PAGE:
Advantages of the invention are that the residence time of a given length of reactor is increased while simultaneously minimising any increase in risk of reactor fouling. The invention enables design and operation of vertical slurry loop reactors with reduced total and specific energy consumption.
This invention relates to a method and apparatus for continuous polymerization of olefins, preferably alpha mono olefins in a vertical elongated tubular loop reaction zone. The olefin(s) is continuously added to, and contacted with, a catalyst in a hydrocarbon diluent. The monomer(s) polymerise to form a slurry of solid particulate polymer suspended in the polymerisation medium or diluent. In particular, the invention is related to a process where the Froude number varies around the loop
The Froude number is a dimensionless parameter indicative of the balance between the suspension and settling tendencies of particles in a slurry. It provides a relative measure of the momentum transfer process to the pipe wall from particles compared to the fluid. Lower values of the Froude number indicate stronger particle-wall (relative to fluid-wall) interactions. The Froude number (Fr) is defined as V2/(g(s-1)D) where v is the average velocity of the slurry, g Is the gravitational constant, s is the specific gravity of the solid in the diluent and D is the internal pipe diameter. The specific gravity of the solid polymer which is the ratio of the density of the polymer to the density of the suspending medium is based on the annealed density of the degassed polymer after being substantially devolatilised and immediately prior to any extrusion as measured using method ISO1183A.
The Froude number in at least 20% of the length of the vertical sections of the reactor loop is less than 85% of the Froude number in at least 20% of the length of the horizontal sections of the loop
The average Froude number in the loop will preferably be maintained at or below 20, for example in the range 20 to 1 preferably in the range 15 to 2, more preferably in the range 10 to 3.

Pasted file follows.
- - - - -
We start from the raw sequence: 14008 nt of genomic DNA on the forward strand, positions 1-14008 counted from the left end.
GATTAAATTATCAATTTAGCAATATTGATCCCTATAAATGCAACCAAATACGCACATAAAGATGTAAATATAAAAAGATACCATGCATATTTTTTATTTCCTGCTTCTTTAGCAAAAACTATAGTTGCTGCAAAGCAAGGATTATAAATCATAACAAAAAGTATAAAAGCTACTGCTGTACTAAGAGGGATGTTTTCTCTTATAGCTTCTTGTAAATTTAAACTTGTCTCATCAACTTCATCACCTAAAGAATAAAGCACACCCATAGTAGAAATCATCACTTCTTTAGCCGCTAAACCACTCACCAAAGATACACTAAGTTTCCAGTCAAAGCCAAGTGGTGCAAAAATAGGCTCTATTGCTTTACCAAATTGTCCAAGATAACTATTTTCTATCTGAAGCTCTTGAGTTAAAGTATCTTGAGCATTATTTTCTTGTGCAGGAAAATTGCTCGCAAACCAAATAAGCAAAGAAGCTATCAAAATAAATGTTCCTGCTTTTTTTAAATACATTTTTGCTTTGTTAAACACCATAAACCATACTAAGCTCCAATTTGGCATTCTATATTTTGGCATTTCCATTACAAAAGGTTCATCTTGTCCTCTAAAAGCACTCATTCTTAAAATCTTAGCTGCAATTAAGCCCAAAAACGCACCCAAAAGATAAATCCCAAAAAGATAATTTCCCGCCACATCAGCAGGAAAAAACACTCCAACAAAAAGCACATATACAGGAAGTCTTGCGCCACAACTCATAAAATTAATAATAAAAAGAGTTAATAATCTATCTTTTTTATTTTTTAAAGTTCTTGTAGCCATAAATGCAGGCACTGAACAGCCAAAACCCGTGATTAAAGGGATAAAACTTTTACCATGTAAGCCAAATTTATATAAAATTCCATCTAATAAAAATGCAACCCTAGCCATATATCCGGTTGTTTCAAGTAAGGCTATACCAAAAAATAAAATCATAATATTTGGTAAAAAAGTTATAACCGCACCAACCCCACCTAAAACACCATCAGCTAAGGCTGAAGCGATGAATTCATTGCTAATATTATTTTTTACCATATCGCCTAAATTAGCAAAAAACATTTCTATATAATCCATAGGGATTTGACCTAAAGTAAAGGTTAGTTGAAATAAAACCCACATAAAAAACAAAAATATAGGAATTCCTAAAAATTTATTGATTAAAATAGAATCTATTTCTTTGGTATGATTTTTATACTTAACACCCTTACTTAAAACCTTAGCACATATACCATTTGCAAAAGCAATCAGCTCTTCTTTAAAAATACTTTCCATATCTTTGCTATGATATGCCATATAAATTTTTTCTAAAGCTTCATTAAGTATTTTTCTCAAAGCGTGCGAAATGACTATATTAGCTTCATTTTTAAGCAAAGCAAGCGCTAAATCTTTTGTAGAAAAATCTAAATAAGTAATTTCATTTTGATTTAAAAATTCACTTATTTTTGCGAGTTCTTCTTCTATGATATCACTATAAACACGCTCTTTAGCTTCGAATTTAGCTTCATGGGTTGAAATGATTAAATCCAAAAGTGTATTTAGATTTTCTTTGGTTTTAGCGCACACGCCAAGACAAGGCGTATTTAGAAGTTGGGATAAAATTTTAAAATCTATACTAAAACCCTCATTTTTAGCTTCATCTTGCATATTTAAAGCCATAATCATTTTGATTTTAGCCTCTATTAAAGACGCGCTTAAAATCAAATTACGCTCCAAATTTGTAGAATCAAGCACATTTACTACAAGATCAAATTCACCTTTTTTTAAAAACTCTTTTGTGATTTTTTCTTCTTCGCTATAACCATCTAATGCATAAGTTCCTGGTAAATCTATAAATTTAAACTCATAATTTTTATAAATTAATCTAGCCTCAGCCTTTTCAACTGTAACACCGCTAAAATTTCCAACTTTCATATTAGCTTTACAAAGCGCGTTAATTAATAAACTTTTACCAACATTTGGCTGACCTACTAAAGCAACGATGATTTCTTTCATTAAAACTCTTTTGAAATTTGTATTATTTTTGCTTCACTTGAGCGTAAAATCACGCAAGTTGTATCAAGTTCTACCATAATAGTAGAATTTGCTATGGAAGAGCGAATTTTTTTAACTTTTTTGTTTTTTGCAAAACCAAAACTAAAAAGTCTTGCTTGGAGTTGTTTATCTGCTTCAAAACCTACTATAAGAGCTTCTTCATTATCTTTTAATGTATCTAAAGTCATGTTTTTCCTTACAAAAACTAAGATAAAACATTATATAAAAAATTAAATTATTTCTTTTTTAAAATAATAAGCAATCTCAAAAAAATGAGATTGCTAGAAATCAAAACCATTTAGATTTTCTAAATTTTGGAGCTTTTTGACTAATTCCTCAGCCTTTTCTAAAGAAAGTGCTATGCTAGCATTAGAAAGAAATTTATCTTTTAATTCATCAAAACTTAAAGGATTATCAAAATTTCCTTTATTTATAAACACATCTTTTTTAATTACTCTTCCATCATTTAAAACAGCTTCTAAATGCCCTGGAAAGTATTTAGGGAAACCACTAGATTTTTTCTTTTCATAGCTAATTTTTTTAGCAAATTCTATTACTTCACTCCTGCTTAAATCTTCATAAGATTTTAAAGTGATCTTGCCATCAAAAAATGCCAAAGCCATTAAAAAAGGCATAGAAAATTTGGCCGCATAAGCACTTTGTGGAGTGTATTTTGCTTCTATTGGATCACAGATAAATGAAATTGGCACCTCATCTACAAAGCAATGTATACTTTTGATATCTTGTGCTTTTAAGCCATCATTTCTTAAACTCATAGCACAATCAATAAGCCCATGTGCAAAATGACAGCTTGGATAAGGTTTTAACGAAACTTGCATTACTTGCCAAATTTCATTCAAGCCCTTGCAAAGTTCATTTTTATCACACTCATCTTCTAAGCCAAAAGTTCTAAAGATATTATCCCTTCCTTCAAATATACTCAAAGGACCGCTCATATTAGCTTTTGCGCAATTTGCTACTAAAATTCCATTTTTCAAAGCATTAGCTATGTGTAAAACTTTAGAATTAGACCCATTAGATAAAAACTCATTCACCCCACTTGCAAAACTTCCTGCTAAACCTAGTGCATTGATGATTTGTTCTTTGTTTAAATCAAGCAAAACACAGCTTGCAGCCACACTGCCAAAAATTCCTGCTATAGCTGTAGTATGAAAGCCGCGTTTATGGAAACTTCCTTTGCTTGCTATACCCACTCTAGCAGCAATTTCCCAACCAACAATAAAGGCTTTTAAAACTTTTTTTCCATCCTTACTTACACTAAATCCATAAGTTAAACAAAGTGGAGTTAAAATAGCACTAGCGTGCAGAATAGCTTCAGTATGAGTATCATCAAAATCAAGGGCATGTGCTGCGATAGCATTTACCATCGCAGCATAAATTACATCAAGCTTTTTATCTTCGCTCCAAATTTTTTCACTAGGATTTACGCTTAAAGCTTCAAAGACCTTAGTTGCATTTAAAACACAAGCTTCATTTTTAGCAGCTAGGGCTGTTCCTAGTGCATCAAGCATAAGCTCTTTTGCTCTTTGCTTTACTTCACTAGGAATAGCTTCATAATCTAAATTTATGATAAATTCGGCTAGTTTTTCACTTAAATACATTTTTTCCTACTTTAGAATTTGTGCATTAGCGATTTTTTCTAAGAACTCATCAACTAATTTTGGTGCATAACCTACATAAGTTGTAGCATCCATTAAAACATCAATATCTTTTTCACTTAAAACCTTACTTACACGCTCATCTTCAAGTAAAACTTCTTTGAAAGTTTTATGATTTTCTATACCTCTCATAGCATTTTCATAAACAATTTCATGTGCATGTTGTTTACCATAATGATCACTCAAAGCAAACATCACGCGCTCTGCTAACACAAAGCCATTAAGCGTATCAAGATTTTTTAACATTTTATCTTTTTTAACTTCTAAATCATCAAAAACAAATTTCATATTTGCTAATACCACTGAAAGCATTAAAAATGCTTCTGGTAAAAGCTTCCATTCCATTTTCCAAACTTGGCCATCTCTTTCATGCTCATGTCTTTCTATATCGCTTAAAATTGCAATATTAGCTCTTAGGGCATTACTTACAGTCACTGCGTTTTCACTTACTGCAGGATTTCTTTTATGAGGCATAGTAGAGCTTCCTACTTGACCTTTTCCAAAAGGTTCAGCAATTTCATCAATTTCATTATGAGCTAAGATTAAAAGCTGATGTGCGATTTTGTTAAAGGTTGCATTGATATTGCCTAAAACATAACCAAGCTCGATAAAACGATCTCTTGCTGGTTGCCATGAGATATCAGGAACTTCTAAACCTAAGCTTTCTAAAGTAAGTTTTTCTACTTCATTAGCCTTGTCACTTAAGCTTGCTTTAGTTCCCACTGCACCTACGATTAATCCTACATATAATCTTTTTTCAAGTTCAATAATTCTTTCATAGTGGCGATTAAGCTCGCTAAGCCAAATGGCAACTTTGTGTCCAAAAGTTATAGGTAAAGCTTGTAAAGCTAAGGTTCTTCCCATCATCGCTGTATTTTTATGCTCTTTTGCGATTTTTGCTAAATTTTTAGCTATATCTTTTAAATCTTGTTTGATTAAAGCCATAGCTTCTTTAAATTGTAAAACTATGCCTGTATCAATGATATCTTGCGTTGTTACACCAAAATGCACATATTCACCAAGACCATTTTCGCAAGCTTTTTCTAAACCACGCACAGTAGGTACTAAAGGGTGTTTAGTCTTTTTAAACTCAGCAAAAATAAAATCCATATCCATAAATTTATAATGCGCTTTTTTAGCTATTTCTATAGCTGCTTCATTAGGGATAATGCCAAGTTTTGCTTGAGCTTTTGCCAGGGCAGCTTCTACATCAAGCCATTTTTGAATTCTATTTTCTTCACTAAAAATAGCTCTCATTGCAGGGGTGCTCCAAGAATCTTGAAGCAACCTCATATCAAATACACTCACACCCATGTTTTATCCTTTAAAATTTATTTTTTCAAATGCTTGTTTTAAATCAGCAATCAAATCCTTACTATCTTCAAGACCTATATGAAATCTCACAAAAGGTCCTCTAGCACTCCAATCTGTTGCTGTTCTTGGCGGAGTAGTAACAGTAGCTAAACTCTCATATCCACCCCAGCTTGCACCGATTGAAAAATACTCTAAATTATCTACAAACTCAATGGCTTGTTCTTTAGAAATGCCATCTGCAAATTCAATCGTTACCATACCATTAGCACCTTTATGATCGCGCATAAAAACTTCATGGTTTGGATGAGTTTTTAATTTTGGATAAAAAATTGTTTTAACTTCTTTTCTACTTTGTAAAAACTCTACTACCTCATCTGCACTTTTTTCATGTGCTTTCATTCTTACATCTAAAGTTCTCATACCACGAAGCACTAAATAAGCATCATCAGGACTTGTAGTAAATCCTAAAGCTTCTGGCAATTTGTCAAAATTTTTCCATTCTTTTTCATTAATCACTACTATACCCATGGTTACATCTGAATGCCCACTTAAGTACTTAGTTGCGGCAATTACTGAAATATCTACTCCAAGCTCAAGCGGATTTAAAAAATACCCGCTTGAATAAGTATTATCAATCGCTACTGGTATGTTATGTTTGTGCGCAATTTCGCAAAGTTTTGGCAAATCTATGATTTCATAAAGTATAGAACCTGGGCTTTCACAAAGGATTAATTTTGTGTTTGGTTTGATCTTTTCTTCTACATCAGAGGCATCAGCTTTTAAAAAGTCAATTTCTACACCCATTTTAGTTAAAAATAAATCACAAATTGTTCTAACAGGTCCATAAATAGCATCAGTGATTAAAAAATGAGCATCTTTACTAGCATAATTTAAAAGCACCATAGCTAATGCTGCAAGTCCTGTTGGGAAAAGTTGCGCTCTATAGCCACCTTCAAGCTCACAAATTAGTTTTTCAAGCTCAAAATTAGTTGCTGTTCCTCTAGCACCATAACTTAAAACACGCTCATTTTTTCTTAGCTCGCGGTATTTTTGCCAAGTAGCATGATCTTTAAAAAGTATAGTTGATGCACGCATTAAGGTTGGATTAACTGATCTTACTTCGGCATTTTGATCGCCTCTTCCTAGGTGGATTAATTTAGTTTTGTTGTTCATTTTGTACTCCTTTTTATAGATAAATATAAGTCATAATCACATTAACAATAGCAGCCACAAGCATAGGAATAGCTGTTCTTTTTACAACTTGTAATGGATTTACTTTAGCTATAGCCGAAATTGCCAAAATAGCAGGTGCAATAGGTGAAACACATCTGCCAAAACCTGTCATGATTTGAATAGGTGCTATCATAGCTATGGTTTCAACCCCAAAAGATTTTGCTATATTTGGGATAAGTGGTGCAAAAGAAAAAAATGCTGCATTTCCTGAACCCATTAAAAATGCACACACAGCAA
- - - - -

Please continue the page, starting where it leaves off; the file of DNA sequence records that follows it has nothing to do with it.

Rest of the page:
Typically, in the slurry polymerisation process of polyethylene, the slurry in the reactor will comprise the particulate polymer, the hydrocarbon diluent(s), (co) monomer(s), catalyst, chain terminators such as hydrogen and other reactor additives. In particular the slurry will comprise 20-75, preferably 30-70 weight percent based on the total weight of the slurry of particulate polymer and 80-25, preferably 70-30 weight percent based on the total weight of the slurry of suspending fluid, where the suspending medium is the sum of all the fluid components in the reactor and will comprise the diluent, olefin monomer and any additives; the diluent can be an inert diluent or it can be a reactive diluent in particular a liquid olefin monomer where the principal diluent is an inert diluent the olefin monomer will typically comprise 2-20, preferably 4-10 weight percent of the slurry.
The solids concentration in the slurry in the reactor will typically be above 20 volume %, preferably about 30 volume %, for example 20-40 volume %, preferably 25-35 volume % where volume % is [(total volume of the slurry−volume of the suspending medium)/(total volume of the slurry)]×100. The solids concentration measured as weight percentage which is equivalent to that measured as volume percentage will vary according to the polymer produced but more particularly according to the diluent used. Where the polymer produced is polyethylene and the diluent is an alkane for example isobutane it is preferred that the solids concentration is above 40 weight % for example in the range 40-60, preferably 45%-55 weight % based on the total weight of the slurry.